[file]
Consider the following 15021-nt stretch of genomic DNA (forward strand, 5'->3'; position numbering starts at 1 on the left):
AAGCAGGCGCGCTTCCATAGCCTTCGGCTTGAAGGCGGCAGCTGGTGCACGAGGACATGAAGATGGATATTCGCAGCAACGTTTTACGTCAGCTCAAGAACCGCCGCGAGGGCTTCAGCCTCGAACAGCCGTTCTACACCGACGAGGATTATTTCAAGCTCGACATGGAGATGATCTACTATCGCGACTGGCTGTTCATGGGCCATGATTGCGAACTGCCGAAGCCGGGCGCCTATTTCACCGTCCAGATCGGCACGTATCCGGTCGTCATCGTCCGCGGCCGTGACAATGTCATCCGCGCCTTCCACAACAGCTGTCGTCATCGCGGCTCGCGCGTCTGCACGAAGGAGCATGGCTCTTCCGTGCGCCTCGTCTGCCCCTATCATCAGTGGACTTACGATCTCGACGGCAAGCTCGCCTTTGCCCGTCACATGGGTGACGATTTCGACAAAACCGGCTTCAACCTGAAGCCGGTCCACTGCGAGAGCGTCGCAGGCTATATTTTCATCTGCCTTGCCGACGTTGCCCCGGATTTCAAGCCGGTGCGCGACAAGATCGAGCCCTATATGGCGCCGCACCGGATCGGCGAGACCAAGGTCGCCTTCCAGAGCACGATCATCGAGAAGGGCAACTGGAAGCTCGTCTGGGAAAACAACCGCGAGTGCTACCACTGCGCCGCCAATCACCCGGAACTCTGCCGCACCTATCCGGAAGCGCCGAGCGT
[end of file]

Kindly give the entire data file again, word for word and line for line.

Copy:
Consider the following 15021-nt stretch of genomic DNA (forward strand, 5'->3'; position numbering starts at 1 on the left):
AAGCAGGCGCGCTTCCATAGCCTTCGGCTTGAAGGCGGCAGCTGGTGCACGAGGACATGAAGATGGATATTCGCAGCAACGTTTTACGTCAGCTCAAGAACCGCCGCGAGGGCTTCAGCCTCGAACAGCCGTTCTACACCGACGAGGATTATTTCAAGCTCGACATGGAGATGATCTACTATCGCGACTGGCTGTTCATGGGCCATGATTGCGAACTGCCGAAGCCGGGCGCCTATTTCACCGTCCAGATCGGCACGTATCCGGTCGTCATCGTCCGCGGCCGTGACAATGTCATCCGCGCCTTCCACAACAGCTGTCGTCATCGCGGCTCGCGCGTCTGCACGAAGGAGCATGGCTCTTCCGTGCGCCTCGTCTGCCCCTATCATCAGTGGACTTACGATCTCGACGGCAAGCTCGCCTTTGCCCGTCACATGGGTGACGATTTCGACAAAACCGGCTTCAACCTGAAGCCGGTCCACTGCGAGAGCGTCGCAGGCTATATTTTCATCTGCCTTGCCGACGTTGCCCCGGATTTCAAGCCGGTGCGCGACAAGATCGAGCCCTATATGGCGCCGCACCGGATCGGCGAGACCAAGGTCGCCTTCCAGAGCACGATCATCGAGAAGGGCAACTGGAAGCTCGTCTGGGAAAACAACCGCGAGTGCTACCACTGCGCCGCCAATCACCCGGAACTCTGCCGCACCTATCCGGAAGCGCCGAGCGT